"g. That with respect to each of the above, the defendant was denied due process of law and effective assistance of counsel as guaranteed by the Fifth, Sixth and Fourteenth Amendment to the United States Constitution, which prejudiced the defendant's right to a fair trial, in that each, any or all of such omissions withheld from the jurys [sic] or courts [sic] consideration, relevant evidence which would have created a reasonable doubt where no such doubt may have existed without the benefit of such evidence.
"3. That during the course of the appeal of defendant's conviction, defendant's attorney failed to provide the defendant with effective assistance of counsel in the following particulars:
"a. The defendant's counsel failed to raise as an issue on appeal, the sufficiency of the evidence to sustain the conviction when reasonable counsel, competent in such matters, would have, or in the exercise of reasonable care should have, presented the issue of the sufficiency of the evidence for review by the Supreme Court.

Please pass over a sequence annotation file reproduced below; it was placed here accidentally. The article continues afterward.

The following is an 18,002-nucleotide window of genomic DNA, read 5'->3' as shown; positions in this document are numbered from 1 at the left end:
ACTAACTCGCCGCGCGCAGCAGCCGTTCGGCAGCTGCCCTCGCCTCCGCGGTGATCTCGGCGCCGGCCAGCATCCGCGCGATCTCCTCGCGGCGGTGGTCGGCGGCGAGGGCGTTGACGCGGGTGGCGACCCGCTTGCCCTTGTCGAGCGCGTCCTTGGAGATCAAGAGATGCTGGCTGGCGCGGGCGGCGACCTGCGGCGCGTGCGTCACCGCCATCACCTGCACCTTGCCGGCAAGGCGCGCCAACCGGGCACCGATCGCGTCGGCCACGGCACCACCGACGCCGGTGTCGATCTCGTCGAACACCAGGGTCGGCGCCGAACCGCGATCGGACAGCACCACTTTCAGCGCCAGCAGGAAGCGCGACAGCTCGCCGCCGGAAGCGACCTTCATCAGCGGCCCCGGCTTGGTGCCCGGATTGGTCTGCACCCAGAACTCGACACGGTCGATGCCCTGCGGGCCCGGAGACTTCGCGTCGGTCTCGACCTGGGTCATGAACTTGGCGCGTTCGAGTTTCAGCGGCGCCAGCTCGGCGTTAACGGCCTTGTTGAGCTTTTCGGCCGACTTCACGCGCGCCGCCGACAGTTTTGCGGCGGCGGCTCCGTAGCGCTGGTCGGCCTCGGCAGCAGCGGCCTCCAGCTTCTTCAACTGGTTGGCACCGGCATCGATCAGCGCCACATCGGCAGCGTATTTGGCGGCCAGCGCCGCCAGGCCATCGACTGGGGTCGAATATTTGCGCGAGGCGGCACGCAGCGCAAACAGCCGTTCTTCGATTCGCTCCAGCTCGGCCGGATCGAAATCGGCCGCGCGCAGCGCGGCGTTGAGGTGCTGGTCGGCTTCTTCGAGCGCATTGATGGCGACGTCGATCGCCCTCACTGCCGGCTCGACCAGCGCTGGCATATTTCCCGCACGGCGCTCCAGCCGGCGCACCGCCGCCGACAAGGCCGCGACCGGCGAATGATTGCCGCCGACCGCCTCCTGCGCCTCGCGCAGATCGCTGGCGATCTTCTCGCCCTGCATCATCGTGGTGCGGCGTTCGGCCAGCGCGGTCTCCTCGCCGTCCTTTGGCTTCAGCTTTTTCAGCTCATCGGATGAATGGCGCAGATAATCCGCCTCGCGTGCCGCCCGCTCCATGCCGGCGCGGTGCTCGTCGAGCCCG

"4. That during the course of the defendant's previous motion for post-conviction relief, the defendant's attorney failed to provide the defendant with effective assistance of counsel, including, but not limited to the following:
"a. That counsel failed to properly draft and prepare the motion to set aside and vacate the conviction, consistent with the requests of the defendant, by failing to include in said motion, all grounds reasonably available to the defendant for potential post-conviction relief, including all the allegations contained in this petition.
"b. Failed to attend the defendant's post-conviction hearing, and properly prepare and present to the Court all matters that should have been considered on the motion.
"5. That with respect to each of the above deprivations of constitutional rights, such deprivations prejudiced the substantial rights of the defendant, and entitle the defendant to a hearing thereon, and for a determination of the issues with findings of fact and conclusions of law."